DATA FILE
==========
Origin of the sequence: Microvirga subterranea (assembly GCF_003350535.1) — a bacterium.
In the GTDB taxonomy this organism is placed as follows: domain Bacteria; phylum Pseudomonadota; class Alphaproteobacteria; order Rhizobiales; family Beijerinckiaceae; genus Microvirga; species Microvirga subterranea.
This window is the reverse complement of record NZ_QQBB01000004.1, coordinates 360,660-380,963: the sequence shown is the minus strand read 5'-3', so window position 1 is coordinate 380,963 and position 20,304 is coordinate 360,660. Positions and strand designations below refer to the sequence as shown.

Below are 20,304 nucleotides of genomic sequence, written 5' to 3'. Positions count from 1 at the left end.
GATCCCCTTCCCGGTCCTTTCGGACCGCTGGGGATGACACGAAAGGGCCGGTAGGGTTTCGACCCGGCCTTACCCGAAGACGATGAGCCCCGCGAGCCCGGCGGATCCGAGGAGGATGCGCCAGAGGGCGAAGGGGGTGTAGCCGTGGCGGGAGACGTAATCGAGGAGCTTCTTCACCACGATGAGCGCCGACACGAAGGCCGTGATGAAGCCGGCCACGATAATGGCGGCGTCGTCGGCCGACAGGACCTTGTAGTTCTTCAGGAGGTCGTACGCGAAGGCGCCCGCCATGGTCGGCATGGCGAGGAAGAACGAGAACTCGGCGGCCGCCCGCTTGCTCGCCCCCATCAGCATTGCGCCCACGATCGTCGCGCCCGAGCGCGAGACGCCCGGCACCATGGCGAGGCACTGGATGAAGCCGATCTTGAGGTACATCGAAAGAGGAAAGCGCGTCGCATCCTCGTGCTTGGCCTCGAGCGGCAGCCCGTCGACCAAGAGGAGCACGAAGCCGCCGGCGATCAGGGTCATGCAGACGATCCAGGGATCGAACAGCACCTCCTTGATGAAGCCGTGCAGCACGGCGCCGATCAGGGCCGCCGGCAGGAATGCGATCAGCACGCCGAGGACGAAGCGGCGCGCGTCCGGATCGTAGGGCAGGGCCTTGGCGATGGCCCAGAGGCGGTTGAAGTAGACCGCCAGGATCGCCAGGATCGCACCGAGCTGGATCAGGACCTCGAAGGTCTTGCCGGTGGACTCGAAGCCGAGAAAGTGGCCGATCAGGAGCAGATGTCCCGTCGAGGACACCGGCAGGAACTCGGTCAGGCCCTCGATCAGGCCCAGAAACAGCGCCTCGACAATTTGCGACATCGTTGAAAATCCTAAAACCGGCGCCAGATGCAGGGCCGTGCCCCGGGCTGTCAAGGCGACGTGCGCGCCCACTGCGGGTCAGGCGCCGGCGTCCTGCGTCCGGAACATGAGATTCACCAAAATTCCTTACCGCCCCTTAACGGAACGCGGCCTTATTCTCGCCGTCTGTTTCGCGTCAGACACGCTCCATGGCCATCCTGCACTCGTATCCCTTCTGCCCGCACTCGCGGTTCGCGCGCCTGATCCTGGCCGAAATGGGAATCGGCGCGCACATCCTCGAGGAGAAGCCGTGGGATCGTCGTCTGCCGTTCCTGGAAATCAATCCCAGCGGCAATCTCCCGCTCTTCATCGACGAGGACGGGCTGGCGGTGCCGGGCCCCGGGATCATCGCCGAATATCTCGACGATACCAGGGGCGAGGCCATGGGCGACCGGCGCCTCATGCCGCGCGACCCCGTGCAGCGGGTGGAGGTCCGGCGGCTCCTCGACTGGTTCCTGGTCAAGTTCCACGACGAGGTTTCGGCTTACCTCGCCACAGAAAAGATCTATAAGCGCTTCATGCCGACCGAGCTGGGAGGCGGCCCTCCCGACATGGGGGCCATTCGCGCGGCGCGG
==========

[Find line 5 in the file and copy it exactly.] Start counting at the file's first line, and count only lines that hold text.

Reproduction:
GATCCCCTTCCCGGTCCTTTCGGACCGCTGGGGATGACACGAAAGGGCCGGTAGGGTTTCGACCCGGCCTTACCCGAAGACGATGAGCCCCGCGAGCCCGGCGGATCCGAGGAGGATGCGCCAGAGGGCGAAGGGGGTGTAGCCGTGGCGGGAGACGTAATCGAGGAGCTTCTTCACCACGATGAGCGCCGACACGAAGGCCGTGATGAAGCCGGCCACGATAATGGCGGCGTCGTCGGCCGACAGGACCTTGTAGTTCTTCAGGAGGTCGTACGCGAAGGCGCCCGCCATGGTCGGCATGGCGAGGAAGAACGAGAACTCGGCGGCCGCCCGCTTGCTCGCCCCCATCAGCATTGCGCCCACGATCGTCGCGCCCGAGCGCGAGACGCCCGGCACCATGGCGAGGCACTGGATGAAGCCGATCTTGAGGTACATCGAAAGAGGAAAGCGCGTCGCATCCTCGTGCTTGGCCTCGAGCGGCAGCCCGTCGACCAAGAGGAGCACGAAGCCGCCGGCGATCAGGGTCATGCAGACGATCCAGGGATCGAACAGCACCTCCTTGATGAAGCCGTGCAGCACGGCGCCGATCAGGGCCGCCGGCAGGAATGCGATCAGCACGCCGAGGACGAAGCGGCGCGCGTCCGGATCGTAGGGCAGGGCCTTGGCGATGGCCCAGAGGCGGTTGAAGTAGACCGCCAGGATCGCCAGGATCGCACCGAGCTGGATCAGGACCTCGAAGGTCTTGCCGGTGGACTCGAAGCCGAGAAAGTGGCCGATCAGGAGCAGATGTCCCGTCGAGGACACCGGCAGGAACTCGGTCAGGCCCTCGATCAGGCCCAGAAACAGCGCCTCGACAATTTGCGACATCGTTGAAAATCCTAAAACCGGCGCCAGATGCAGGGCCGTGCCCCGGGCTGTCAAGGCGACGTGCGCGCCCACTGCGGGTCAGGCGCCGGCGTCCTGCGTCCGGAACATGAGATTCACCAAAATTCCTTACCGCCCCTTAACGGAACGCGGCCTTATTCTCGCCGTCTGTTTCGCGTCAGACACGCTCCATGGCCATCCTGCACTCGTATCCCTTCTGCCCGCACTCGCGGTTCGCGCGCCTGATCCTGGCCGAAATGGGAATCGGCGCGCACATCCTCGAGGAGAAGCCGTGGGATCGTCGTCTGCCGTTCCTGGAAATCAATCCCAGCGGCAATCTCCCGCTCTTCATCGACGAGGACGGGCTGGCGGTGCCGGGCCCCGGGATCATCGCCGAATATCTCGACGATACCAGGGGCGAGGCCATGGGCGACCGGCGCCTCATGCCGCGCGACCCCGTGCAGCGGGTGGAGGTCCGGCGGCTCCTCGACTGGTTCCTGGTCAAGTTCCACGACGAGGTTTCGGCTTACCTCGCCACAGAAAAGATCTATAAGCGCTTCATGCCGACCGAGCTGGGAGGCGGCCCTCCCGACATGGGGGCCATTCGCGCGGCGCGG